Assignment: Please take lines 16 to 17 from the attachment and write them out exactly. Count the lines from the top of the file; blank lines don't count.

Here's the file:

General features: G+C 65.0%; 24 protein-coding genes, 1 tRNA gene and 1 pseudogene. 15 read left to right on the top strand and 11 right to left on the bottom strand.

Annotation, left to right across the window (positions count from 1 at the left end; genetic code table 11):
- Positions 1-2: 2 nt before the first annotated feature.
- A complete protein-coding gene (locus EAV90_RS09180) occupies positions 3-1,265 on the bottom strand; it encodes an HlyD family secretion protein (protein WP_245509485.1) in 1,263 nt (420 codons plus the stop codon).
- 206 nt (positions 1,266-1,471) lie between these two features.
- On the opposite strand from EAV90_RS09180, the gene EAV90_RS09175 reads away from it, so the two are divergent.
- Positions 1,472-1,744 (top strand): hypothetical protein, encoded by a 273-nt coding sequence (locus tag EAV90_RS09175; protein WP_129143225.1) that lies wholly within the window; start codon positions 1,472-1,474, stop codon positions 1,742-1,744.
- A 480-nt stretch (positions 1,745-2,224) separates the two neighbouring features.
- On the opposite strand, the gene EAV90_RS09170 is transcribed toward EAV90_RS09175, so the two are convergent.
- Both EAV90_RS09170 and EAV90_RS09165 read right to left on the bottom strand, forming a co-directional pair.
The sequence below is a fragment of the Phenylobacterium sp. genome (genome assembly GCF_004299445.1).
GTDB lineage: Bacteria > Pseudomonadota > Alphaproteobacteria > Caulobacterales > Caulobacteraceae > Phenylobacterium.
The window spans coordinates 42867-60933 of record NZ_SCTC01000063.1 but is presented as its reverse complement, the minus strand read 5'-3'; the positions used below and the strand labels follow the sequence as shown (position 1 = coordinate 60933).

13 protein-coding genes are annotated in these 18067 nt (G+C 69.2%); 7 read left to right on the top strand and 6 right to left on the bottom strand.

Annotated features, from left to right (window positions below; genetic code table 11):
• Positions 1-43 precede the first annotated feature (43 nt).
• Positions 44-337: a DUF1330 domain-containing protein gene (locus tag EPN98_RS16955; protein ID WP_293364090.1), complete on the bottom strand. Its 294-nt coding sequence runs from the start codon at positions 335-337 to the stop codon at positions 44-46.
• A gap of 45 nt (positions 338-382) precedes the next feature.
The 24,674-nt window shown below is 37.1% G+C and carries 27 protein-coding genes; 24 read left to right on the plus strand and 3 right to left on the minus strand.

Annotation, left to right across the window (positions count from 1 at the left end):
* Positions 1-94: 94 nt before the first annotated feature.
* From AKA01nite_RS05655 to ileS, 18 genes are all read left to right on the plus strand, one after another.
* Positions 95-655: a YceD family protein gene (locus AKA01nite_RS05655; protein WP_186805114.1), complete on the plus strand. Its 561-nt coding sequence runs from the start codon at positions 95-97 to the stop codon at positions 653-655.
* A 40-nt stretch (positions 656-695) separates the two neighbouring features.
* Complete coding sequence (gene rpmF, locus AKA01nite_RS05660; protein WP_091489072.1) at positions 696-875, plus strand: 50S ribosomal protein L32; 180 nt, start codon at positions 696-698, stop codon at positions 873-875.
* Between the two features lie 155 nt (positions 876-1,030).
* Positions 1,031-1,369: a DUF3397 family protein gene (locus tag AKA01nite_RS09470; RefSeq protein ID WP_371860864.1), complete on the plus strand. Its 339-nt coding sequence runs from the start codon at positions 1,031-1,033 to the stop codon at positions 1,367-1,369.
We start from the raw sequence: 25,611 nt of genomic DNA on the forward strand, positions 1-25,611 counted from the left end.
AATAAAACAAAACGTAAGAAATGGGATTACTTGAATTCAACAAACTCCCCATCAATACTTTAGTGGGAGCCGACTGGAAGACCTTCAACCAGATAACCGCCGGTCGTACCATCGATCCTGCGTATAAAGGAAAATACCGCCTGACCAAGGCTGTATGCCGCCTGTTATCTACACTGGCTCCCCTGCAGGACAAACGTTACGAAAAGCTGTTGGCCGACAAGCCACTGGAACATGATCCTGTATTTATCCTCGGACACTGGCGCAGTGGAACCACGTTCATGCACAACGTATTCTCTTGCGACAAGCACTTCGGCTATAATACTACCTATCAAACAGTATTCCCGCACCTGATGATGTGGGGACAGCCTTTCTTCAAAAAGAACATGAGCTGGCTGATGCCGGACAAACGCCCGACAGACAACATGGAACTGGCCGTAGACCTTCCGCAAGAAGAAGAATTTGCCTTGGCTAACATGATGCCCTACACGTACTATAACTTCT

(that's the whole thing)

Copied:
• Positions 1-43 precede the first annotated feature (43 nt).
• Positions 44-337: a DUF1330 domain-containing protein gene (locus tag EPN98_RS16955; protein ID WP_293364090.1), complete on the bottom strand. Its 294-nt coding sequence runs from the start codon at positions 335-337 to the stop codon at positions 44-46.